I call this way of freedom “laboring under oppression.” It is so very different from suffering depression. Under the oppression of negative emotions, we fight to hold on to hope. At the same time, we also fight to identity and get free of the negative emotions that are dragging us down. If we maintain the stance of a fighter, then we are actually becoming an Overcomer. You cannot be an Overcomer (see Revelations 2) without something to overcome! In this case it is emotional pain.
We overcome emotional pain first by learning to NEVER let go of the hope that we have been given. That keeps us free and clear of depression. Then, we learn to overcome the oppressive feelings we are under. We do this by identifying which negative emotions are causing the pain and dealing with them God’s way. We carry every negative emotion captive to Christ and hold it up to His truth until we see something in God that shows us what to do with it. Then the healing begins. (Take our free eCourse for emotional healing!)
Perhaps I have a tighter definition of depression than clinicians do. I do not see it as “heaviness of heart.” That comes from all kinds of emotional issues. The distinctive thing about depression (as I am describing it) is the giving up of hope. This carries a pain all its own, one that is successfully remedied by learning how to cling to the hope we have in God. Once that pathway to having hope gets restored, the person is out of depression’s “pit.” This frees them to focus on the issues weighing them down.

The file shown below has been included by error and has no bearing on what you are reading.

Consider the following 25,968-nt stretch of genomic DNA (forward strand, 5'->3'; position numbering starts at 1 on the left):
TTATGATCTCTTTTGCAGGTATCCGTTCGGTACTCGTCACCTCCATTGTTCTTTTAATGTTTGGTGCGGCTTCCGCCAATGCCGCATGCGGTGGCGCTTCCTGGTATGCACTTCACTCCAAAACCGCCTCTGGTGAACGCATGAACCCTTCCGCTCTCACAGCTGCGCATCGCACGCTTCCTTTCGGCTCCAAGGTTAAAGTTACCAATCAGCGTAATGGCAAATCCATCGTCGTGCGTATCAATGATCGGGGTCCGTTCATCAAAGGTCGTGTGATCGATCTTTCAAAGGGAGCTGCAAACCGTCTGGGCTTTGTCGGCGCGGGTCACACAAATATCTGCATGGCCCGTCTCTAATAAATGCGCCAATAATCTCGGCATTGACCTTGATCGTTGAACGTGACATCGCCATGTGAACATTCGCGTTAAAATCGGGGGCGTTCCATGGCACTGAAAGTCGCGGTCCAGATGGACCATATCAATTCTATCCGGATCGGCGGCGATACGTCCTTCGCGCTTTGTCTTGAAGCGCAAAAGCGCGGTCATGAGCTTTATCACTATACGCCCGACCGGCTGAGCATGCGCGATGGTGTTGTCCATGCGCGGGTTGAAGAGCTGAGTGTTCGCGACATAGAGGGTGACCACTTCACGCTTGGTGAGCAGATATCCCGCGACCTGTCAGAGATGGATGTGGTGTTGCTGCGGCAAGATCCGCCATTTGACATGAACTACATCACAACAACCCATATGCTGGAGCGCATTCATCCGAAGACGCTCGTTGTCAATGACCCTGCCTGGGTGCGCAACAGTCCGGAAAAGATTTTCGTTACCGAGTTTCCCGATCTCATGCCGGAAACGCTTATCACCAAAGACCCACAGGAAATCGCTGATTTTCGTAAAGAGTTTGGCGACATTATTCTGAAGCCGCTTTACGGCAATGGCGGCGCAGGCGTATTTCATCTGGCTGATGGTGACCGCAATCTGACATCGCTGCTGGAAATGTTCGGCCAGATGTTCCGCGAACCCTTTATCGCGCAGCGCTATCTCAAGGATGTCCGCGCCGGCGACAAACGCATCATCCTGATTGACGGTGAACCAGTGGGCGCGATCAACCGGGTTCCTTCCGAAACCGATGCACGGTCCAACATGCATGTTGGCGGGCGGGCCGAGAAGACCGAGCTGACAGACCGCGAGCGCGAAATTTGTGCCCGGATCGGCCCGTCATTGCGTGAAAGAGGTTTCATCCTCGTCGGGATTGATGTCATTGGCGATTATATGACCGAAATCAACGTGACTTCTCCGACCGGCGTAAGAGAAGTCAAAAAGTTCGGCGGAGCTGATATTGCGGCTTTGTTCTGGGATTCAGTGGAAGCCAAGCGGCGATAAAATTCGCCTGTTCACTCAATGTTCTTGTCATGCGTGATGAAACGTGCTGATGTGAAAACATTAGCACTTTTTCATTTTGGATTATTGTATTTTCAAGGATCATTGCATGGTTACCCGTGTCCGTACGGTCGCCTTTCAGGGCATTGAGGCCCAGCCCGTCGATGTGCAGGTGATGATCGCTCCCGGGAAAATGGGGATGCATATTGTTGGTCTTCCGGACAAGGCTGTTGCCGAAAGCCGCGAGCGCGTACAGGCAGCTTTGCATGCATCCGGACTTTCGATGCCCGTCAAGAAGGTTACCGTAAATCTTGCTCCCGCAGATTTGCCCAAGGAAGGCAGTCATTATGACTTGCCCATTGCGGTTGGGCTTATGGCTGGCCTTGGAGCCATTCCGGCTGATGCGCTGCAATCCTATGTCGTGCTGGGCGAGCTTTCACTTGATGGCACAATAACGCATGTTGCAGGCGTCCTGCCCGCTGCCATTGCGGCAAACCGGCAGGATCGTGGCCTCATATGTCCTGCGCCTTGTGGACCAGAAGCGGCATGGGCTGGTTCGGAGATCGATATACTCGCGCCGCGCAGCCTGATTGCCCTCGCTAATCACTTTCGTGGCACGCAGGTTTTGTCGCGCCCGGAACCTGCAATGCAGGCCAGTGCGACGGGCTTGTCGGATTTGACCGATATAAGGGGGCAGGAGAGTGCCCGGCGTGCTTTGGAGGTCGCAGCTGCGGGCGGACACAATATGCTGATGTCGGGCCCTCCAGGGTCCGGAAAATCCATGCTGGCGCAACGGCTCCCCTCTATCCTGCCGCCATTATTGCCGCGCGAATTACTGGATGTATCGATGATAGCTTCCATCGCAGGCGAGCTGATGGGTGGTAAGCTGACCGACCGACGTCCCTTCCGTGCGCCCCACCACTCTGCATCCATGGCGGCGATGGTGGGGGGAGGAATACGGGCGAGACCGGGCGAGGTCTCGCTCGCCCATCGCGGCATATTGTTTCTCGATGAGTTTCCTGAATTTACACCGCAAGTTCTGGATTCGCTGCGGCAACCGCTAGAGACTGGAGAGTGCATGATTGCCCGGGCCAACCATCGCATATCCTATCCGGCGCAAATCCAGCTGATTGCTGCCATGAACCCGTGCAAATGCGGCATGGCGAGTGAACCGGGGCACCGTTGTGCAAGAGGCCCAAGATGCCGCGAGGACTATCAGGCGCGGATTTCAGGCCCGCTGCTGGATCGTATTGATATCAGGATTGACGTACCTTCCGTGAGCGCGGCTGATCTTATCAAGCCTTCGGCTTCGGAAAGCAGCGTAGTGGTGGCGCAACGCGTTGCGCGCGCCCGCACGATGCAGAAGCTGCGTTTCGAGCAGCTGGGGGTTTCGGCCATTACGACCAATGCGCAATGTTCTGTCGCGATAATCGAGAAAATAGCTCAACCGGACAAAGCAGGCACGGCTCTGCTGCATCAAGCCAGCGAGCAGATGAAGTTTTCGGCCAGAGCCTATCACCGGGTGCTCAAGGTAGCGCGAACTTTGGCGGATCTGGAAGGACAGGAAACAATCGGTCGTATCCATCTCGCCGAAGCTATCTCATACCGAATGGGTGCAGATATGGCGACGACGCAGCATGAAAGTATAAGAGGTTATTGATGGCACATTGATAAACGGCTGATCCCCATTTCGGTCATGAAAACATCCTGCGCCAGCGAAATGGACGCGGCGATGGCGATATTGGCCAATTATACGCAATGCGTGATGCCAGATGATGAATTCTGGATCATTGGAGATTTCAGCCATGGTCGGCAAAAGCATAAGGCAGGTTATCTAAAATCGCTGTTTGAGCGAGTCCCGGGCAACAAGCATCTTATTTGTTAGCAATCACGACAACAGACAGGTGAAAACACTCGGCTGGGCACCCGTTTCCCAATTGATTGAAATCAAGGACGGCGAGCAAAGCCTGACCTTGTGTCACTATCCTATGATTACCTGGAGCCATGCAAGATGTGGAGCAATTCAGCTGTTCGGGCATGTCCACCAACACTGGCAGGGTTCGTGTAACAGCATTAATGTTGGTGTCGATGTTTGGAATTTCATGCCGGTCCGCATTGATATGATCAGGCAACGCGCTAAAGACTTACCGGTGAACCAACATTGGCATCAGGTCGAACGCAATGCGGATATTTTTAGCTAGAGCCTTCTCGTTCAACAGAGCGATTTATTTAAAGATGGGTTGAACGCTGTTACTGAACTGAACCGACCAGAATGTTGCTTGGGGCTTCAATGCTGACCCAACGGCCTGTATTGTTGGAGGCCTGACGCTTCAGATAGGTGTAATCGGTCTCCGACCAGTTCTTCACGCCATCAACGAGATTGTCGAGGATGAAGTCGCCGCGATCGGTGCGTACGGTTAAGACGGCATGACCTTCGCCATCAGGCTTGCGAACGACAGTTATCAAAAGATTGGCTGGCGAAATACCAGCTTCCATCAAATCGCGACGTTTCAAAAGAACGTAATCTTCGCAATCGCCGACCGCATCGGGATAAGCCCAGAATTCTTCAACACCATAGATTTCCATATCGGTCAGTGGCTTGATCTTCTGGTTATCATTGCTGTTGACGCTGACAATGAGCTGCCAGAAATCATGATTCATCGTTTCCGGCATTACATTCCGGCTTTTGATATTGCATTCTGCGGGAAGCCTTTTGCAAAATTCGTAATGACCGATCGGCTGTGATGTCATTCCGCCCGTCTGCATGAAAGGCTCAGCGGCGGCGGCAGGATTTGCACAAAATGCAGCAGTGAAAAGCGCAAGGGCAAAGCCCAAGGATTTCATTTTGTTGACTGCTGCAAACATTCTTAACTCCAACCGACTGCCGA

Depression and Body Chemistry
I completely agree that depression is not overcome by slogans or by efforts to “pull oneself up by the bootstraps.” Mere faith in God or belief that Jesus is Lord is often not enough. (It takes a resolute and active belief in His promises–see The Power of Believing at our website.) So, of course Christians are just as afflicted as non-believers. Indeed, I would venture that Christians can be even more prone to depression, if they don’t see God working in their lives as they hoped or expected. Genuine hope, however, is not based on seeing results, but on believing that what God has promised is the truth.